- Published: June 8, 2015
Despite the recent downward trend of U.S. law guiding international law, U.S. Supreme Court cases have traditionally served as a reference for foreign courts since World War II (Liptak). For example, Canada and Australia are among the many countries whose foreign courts have relied on U.S. Supreme Court decisions. The issues that U.S. law has influenced have included questions ranging from possession of pornography to separation-of-powers, and given the recent advancements of law as applied to neuroscience, or neurolaw, it is likely that the U.S. Supreme Court’s decisions employing neurolaw will serve as a model for the international community as the world embraces the contributions and perils of neuroscience.
The use of chemical agents, such as calmatives, against Chechen terrorists in the 2002 Moscow Theater incident (“Moscow Theater Hostage”) raised questions regarding the use of drugs to manipulate human consciousness. In an article titled “The security impact of neurosciences,” Huang and Kosal wrote that:
"The use of calmative agents in warfare would challenge the [Chemical Weapons Convention] and because they manipulate human consciousness, calmatives could also pose threats to fundamental human rights, including freedom of thought." (Huang & Kosal)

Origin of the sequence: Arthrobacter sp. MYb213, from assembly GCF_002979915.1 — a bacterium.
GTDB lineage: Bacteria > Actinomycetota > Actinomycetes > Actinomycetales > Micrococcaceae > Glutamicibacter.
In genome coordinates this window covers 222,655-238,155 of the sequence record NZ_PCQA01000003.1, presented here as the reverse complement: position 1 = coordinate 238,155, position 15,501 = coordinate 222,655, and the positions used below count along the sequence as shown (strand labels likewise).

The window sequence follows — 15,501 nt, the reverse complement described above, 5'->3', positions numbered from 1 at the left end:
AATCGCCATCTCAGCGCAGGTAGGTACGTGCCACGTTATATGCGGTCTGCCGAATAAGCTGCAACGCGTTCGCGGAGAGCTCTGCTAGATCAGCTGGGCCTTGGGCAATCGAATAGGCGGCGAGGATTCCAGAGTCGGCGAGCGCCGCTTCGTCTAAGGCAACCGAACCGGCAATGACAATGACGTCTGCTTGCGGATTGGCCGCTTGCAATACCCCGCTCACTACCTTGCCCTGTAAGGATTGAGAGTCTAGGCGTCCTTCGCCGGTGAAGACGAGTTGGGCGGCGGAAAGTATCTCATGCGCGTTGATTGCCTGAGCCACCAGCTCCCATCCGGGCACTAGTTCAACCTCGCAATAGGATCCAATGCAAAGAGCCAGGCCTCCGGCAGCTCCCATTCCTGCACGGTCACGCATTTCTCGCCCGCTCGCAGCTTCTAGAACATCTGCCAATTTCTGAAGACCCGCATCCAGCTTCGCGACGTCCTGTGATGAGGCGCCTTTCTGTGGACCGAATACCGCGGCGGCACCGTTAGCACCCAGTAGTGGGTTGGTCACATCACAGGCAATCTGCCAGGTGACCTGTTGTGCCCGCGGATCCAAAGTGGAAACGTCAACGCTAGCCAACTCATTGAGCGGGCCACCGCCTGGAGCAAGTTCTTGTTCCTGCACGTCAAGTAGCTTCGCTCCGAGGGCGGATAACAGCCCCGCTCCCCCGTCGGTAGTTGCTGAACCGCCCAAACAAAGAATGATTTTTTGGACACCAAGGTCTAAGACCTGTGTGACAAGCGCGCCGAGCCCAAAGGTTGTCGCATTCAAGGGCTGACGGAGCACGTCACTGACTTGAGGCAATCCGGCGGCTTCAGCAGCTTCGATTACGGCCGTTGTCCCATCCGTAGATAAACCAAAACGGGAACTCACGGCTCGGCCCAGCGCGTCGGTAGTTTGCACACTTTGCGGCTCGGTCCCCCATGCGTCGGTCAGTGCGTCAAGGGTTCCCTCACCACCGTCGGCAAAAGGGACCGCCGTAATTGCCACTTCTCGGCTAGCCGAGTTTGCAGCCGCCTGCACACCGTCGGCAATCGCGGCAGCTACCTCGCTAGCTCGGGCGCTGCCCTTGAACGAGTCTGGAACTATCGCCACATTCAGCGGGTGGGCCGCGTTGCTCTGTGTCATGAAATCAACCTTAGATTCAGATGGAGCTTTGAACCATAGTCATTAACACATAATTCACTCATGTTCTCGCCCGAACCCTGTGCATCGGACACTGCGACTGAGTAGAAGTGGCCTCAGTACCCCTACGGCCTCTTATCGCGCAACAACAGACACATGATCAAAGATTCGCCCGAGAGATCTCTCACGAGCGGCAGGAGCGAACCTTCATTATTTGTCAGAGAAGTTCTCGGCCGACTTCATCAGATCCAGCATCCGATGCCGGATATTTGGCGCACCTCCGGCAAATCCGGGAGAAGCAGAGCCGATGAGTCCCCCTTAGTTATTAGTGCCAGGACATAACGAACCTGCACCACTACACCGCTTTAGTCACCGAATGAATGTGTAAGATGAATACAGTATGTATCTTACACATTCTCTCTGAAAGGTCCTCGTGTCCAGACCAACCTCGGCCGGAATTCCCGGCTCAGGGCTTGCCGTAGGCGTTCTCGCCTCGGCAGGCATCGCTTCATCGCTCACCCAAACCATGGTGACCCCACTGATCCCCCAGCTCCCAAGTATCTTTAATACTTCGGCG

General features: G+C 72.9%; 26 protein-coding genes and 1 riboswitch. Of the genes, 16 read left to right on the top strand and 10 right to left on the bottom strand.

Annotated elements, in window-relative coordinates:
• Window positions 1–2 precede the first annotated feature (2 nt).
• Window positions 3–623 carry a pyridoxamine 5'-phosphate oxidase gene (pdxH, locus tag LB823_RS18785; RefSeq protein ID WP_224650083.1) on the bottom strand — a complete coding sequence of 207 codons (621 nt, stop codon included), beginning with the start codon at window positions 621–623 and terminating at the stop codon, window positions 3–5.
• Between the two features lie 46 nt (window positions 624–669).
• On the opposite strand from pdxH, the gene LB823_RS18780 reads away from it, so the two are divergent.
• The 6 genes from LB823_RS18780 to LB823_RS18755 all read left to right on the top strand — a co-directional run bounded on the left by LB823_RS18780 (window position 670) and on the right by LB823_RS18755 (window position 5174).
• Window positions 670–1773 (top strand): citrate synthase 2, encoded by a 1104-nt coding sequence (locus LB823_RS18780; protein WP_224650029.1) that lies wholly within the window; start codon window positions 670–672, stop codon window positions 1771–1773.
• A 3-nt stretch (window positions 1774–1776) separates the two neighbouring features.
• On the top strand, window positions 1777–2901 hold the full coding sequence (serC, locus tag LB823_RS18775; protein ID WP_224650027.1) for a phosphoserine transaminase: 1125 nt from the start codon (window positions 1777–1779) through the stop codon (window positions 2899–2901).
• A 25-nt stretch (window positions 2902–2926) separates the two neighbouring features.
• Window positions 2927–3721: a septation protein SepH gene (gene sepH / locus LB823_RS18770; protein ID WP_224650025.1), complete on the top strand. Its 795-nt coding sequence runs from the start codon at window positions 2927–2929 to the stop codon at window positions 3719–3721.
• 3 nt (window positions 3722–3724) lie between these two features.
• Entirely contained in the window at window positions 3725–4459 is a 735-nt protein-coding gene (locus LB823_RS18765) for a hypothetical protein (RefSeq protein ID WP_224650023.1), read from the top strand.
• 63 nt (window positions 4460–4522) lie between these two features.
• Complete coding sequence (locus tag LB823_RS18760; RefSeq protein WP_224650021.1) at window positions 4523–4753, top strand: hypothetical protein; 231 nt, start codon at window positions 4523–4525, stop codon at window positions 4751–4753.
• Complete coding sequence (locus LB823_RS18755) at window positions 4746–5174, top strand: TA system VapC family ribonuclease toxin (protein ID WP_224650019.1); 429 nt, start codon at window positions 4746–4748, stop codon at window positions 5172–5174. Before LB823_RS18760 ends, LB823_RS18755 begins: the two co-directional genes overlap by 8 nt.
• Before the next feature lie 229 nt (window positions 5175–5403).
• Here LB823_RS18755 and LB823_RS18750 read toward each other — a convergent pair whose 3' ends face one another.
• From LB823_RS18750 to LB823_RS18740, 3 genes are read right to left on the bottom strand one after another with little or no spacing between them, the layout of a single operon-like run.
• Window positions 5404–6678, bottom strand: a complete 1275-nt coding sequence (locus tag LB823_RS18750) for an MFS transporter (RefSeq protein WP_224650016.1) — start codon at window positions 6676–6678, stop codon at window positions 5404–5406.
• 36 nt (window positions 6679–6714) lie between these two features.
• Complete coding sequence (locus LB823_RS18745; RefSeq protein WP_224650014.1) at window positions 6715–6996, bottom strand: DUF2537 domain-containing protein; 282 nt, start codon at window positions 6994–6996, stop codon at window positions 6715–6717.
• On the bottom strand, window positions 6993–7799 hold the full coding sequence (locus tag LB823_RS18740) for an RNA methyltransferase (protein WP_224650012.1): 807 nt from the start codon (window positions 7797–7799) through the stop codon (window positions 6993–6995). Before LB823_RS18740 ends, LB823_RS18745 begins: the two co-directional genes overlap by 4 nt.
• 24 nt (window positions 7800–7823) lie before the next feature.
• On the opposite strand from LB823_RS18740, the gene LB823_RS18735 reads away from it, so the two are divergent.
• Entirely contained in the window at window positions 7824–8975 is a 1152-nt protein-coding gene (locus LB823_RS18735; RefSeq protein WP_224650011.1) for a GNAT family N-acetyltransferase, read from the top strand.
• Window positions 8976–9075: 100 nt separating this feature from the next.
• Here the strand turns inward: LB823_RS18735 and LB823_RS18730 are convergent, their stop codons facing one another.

Huang and Kosal go on to explain that the scant number of existing international treaties, such as the Chemical Weapons Convention and the U.N. Declaration of Human Rights, insufficiently govern neuroscience’s research endeavors and has effectively created a “vacuum in international governance.”
This “vacuum in international governance” will result in efforts by many countries to pioneer the manner in which neurolaw will attempt to regulate the acceptable applications of neuroscience in cases ranging from neuropharmacology to chemical warfare. Thus, we have an example that demonstrates neurolaw is not just an issue on the domestic agenda relegated for understanding criminal behavior. In actuality, neurolaw is an important emerging field with huge global implications that U.S. legal interpretation will undoubtedly influence.
Liptak, Adam. “U.S. Court Is Now Guiding Fewer Nations.” 17 Sept 2008. Nytimes.com. 1 Dec 2008 <http://www.nytimes.com/2008/09/18/us/18legal.html?>.
The Moscow Theater Hostage Crisis: Incapacitants and Chemical Warfare.” 4 Nov 2002. James Martin Center for Nonproliferation Studies. 1 Dec 2008 <http://cns.miis.edu/stories/02110b.htm>.
Huang, Jonathan Y. and Margaret E. Kosal. “The security impact of the neurosciences.” 20 June 2008. Bulletin of the Atomic Scientists. 1 Dec 2008 <http://www.thebulletin.org/web-edition/features/the-security-impact-of-the-neurosciences>.